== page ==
FAIL (the browser should render some flash content, not this).

The MWP at the Tivoli North Bay of New York's Hudson Estuary

Reference
Sritairat, S., Peteet, D.M., Kenna, T.C., Sambrotto, R., Kurdyla, D. and Guilderson, T. 2012. A history of vegetation sediment and nutrient dynamics at Tivoli North Bay, Hudson Estuary, New York. Estuarine, Coastal and Shelf Science 102-103: 24-35.
Sritairat et al. (2012) write that "the mid-Hudson region contains freshwater peatland archives that have not been investigated," and they therefore state that "there is a need to identify this base-line information to assess past anthropogenic activities and climatic patterns in relation to projected shifts in climate and vegetation in the Mid-Hudson Valley region," which they indicate is an important resource for over 10 million people. In an attempt to fill the knowledge gap for this region, Sritairat et al. explored "how climate and human impacts have influenced plant ecology, invasive species expansion, habitat loss, carbon storage, and nutrient dynamics over the past millennium based on the multiproxy analysis of sediment cores using palynology, macrofossil, sedimentological, and geochemical analyses," while working with marsh sediment cores obtained at the National Estuarine Research Reserve at Tivoli Bays on the Hudson Estuary, New York, USA.

In discussing their results, the six scientists say they first identified a pre-European settlement period (AD 826-1310) that had a "high percentage of Carya, a warmth-loving species (Fowells, 1965)," which finding, as they describe it, "supports an increase in temperature." In addition, at a depth dated to AD 1087 ± 72, they found a charcoal maximum, referring to it as "a feature that is also found in other Hudson river marsh cores at Piermont (Pederson et al., 2005) and Iona (Peteet et al., 2006)," which represents, in their words, "the warm, dry Medieval Warm Period (MWP)," which they further state is "likely a result of a regional Hudson Valley MWP recorded on a larger spatial scale in other parts of North America and the globe."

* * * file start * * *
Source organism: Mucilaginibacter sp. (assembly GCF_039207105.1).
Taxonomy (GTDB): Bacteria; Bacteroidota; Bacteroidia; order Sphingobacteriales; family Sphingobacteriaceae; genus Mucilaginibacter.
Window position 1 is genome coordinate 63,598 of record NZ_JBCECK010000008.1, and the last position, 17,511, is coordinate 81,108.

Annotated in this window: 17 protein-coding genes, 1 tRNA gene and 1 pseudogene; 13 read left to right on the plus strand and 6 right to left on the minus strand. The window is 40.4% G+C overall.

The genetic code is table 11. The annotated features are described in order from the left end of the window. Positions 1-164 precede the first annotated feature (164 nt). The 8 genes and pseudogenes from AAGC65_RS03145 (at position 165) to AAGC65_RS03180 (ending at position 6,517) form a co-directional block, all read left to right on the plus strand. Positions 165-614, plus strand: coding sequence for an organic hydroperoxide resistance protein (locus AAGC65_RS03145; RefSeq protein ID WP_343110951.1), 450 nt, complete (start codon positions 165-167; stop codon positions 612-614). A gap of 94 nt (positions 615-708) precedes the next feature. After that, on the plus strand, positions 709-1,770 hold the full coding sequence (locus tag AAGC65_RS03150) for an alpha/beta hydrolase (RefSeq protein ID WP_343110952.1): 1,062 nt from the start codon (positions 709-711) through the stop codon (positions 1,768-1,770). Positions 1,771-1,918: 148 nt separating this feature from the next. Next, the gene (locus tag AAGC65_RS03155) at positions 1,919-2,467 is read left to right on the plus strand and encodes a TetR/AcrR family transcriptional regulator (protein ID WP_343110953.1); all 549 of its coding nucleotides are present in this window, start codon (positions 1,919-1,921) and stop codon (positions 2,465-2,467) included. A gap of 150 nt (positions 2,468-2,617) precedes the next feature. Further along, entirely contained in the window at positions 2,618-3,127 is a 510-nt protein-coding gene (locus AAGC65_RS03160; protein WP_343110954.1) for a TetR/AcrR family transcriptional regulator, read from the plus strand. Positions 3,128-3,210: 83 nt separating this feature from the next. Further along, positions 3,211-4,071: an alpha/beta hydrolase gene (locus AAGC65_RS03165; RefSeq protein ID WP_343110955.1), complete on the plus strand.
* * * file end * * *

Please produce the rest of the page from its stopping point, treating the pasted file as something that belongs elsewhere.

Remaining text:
Acknowledging that "while there is a debate if the MWP is a global phenomenon as the warming is not synchronized at all sites around the globe," Sritairat et al. write that "many paleoclimatic records suggest widespread climatic anomalies, such as parts of Europe (Mangini et al., 2005), Tasmania (Cook et al., 1991), Asia (Yang et al., 2002), and Africa (Alin and Cohen, 2003) during the same time period." And so it is that the case for the existence of a global MWP continues to grow.

Additional References
Alin, S.R. and Cohen, A.S. 2003. Lake-level history of Lake Tanganyika, East Africa, for the past 2500 years based on ostracode-inferred water-depth reconstruction. Palaeogeography, Palaeoclimatology, Palaeoecology 199: 31-49.

Cook, E., Bird, T., Peterson, M., Barbetti, M., Buckley, B., D'Arrigo, R., Francey, R. and Tans, P. 1991. Climatic-change in Tasmania inferred from a 1089-year tree-ring chronology of Huon Pine. Science 253: 1266-1268.

Fowells, H.A. 1965. Silvics of Forest Trees of the United States. U.S. Department of Agriculture, Washington, DC, USA.

Mangini, A., Spotl, C. and Verdes, P. 2005. Reconstruction of temperature in the Central Alps during the past 2000 yr from a delta(18)O stalagmite record. Earth and Planetary Science Letters 235: 741-751.

Pederson, D.C., Peteet, D.M., Kurdyla, D. and Guilderson, T. 2005. Medieval warming, little ice age, and European impact on the environment during the last millennium in the lower Hudson valley, New York, USA. Quaternary Research 63: 238-249.

Peteet, D.M., Peteet, D., Pederson, D., Kurdyla, D. and Guilderson, T. 2006. Hudson River paleoecology from marshes. In: Hudson River Fishes and Their Environment. American Fisheries Society Monograph.

Yang, B., Braeuning, A., Johnson, K.R. and Shi, Y.F. 2002. General characteristics of temperature variation in China during the last two millennia. Geophysical Research Letters 29: 10.1029/2001GL104485.

Archived 9 October 2012